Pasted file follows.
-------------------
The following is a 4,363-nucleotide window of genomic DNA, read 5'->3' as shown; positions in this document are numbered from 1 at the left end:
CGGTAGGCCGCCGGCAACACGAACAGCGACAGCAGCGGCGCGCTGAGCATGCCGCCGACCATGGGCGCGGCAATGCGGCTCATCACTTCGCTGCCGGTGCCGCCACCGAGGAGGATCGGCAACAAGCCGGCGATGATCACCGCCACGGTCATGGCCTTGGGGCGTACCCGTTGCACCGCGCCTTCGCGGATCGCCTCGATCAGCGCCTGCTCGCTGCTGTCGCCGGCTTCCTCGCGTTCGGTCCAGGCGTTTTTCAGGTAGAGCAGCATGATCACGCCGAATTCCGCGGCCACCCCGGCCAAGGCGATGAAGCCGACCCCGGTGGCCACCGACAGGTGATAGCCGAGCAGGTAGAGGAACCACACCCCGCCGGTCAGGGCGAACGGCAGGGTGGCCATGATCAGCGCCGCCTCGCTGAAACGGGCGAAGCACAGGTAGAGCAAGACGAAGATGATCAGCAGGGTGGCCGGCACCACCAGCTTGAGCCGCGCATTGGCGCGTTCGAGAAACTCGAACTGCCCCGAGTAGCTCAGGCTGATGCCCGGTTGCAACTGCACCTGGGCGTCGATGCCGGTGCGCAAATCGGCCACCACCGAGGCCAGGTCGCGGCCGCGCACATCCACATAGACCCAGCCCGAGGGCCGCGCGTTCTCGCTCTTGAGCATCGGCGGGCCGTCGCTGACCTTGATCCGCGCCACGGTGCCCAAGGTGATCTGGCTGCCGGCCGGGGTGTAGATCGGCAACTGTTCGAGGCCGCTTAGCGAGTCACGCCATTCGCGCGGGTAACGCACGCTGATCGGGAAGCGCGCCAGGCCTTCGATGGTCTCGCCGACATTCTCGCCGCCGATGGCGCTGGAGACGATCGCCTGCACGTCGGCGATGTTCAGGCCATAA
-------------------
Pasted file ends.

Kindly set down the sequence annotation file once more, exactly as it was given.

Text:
The following is a 4,363-nucleotide window of genomic DNA, read 5'->3' as shown; positions in this document are numbered from 1 at the left end:
CGGTAGGCCGCCGGCAACACGAACAGCGACAGCAGCGGCGCGCTGAGCATGCCGCCGACCATGGGCGCGGCAATGCGGCTCATCACTTCGCTGCCGGTGCCGCCACCGAGGAGGATCGGCAACAAGCCGGCGATGATCACCGCCACGGTCATGGCCTTGGGGCGTACCCGTTGCACCGCGCCTTCGCGGATCGCCTCGATCAGCGCCTGCTCGCTGCTGTCGCCGGCTTCCTCGCGTTCGGTCCAGGCGTTTTTCAGGTAGAGCAGCATGATCACGCCGAATTCCGCGGCCACCCCGGCCAAGGCGATGAAGCCGACCCCGGTGGCCACCGACAGGTGATAGCCGAGCAGGTAGAGGAACCACACCCCGCCGGTCAGGGCGAACGGCAGGGTGGCCATGATCAGCGCCGCCTCGCTGAAACGGGCGAAGCACAGGTAGAGCAAGACGAAGATGATCAGCAGGGTGGCCGGCACCACCAGCTTGAGCCGCGCATTGGCGCGTTCGAGAAACTCGAACTGCCCCGAGTAGCTCAGGCTGATGCCCGGTTGCAACTGCACCTGGGCGTCGATGCCGGTGCGCAAATCGGCCACCACCGAGGCCAGGTCGCGGCCGCGCACATCCACATAGACCCAGCCCGAGGGCCGCGCGTTCTCGCTCTTGAGCATCGGCGGGCCGTCGCTGACCTTGATCCGCGCCACGGTGCCCAAGGTGATCTGGCTGCCGGCCGGGGTGTAGATCGGCAACTGTTCGAGGCCGCTTAGCGAGTCACGCCATTCGCGCGGGTAACGCACGCTGATCGGGAAGCGCGCCAGGCCTTCGATGGTCTCGCCGACATTCTCGCCGCCGATGGCGCTGGAGACGATCGCCTGCACGTCGGCGATGTTCAGGCCATAA